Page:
Lesson 8: Energy Warms Maine

Overview  

What sources of heat are available to Maine people to keep their homes warm? In this lesson, students are introduced to Maine residents who are asking for students’ help in recommending a home heating fuel before the upcoming winter. 

Key Ideas 

Lesson Goals

Students will: 

Lesson Resources

Lesson PlanDownload Lesson Plan (12 pags 792 KB)


Lesson PlanStudent Handout 8.1: Consumer Profiles (1,008 KB)


Student Handout 8.2: Fuel Information Sheets (1 MB)


Student Handout 8.3: Fuel Recommendation Guidelines and Scoring Rubric (540 KB)

Student Handout 8.4: Consumer Profile and Fuel Information Sheet Group (528 KB)

Discussion Guide (528 KB)


The Energy Story

Online Extensions

Chewonki Foundation's interactive poster, Pathways to a Sustainable Future Renewable Energy, contains a wealth of information about sustainable energy and includes a number of follow up activities.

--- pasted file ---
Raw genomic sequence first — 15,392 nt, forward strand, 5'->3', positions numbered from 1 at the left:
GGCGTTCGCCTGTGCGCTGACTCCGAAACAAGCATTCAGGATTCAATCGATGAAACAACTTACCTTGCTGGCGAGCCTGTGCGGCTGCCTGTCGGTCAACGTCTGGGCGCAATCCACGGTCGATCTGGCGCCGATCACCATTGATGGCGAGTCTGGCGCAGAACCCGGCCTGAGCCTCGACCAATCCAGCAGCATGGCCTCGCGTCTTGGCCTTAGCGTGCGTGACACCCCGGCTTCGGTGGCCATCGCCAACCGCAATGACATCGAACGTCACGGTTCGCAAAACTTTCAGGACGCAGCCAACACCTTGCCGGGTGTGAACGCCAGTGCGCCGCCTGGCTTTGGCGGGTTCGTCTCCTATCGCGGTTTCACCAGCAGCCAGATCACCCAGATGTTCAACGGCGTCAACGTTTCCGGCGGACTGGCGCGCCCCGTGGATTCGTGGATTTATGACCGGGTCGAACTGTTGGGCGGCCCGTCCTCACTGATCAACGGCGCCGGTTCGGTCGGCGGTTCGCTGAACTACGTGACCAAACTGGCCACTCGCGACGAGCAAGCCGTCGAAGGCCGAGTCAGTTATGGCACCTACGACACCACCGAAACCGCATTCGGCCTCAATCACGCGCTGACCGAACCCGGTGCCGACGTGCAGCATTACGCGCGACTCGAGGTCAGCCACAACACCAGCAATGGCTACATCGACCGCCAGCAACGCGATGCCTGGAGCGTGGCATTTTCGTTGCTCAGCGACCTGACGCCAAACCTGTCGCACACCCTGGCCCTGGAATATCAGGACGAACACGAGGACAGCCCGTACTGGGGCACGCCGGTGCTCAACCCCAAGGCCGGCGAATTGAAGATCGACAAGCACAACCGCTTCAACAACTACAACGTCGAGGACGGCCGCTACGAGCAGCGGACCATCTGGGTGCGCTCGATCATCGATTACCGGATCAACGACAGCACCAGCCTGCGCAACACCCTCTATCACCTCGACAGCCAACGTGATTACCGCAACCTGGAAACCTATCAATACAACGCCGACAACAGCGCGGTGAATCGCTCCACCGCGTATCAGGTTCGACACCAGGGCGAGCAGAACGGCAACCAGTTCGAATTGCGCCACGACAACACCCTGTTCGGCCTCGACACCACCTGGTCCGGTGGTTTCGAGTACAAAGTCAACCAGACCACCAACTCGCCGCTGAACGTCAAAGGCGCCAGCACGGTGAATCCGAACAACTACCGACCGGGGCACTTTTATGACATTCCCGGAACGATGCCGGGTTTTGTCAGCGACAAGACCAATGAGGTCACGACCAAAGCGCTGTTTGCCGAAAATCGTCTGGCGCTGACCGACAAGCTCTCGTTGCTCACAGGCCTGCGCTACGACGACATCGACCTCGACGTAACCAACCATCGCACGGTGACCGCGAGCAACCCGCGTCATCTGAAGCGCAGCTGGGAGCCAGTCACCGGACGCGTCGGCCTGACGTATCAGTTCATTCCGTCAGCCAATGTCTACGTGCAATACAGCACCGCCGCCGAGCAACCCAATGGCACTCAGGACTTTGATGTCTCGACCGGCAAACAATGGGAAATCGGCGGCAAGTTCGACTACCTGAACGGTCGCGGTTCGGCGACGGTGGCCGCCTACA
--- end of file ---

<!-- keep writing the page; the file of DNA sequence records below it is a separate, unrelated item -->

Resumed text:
Review the U.S. Energy Information Administration's Energy Kids page that describes renewable and non renewable energy sources and while not specific to thermal energy this resource includes information about energy used to heat homes.

Participate in the National Energy Education Program (NEED)'s Great Energy Debate. Evaluate the advantages and disadvantages of the major energy sources in an innovative debate format.

Investigate historical weather events in Maine:

Connection to Maine Agencies

The Maine Energy Education Program (MEEP) has a Great Energy Debate Game (4th-12th grade). In this debate, students take on the real world challenge of convincing others that one energy source is best. A MEEP representative will come to interested schools, free of charge, to guide this activity.

MEEP also has a Coal-fired Power Plant activity in which students learn how electricity is made in a power plant. Students discuss the pros and cons of using coal and discover alternative ways to spin a turbine to run a generator.

For schools in Aroostook County, a Maine Public Service (MPS) representative will come to interested schools, free of charge, to guide and support the concepts developed in this lesson.

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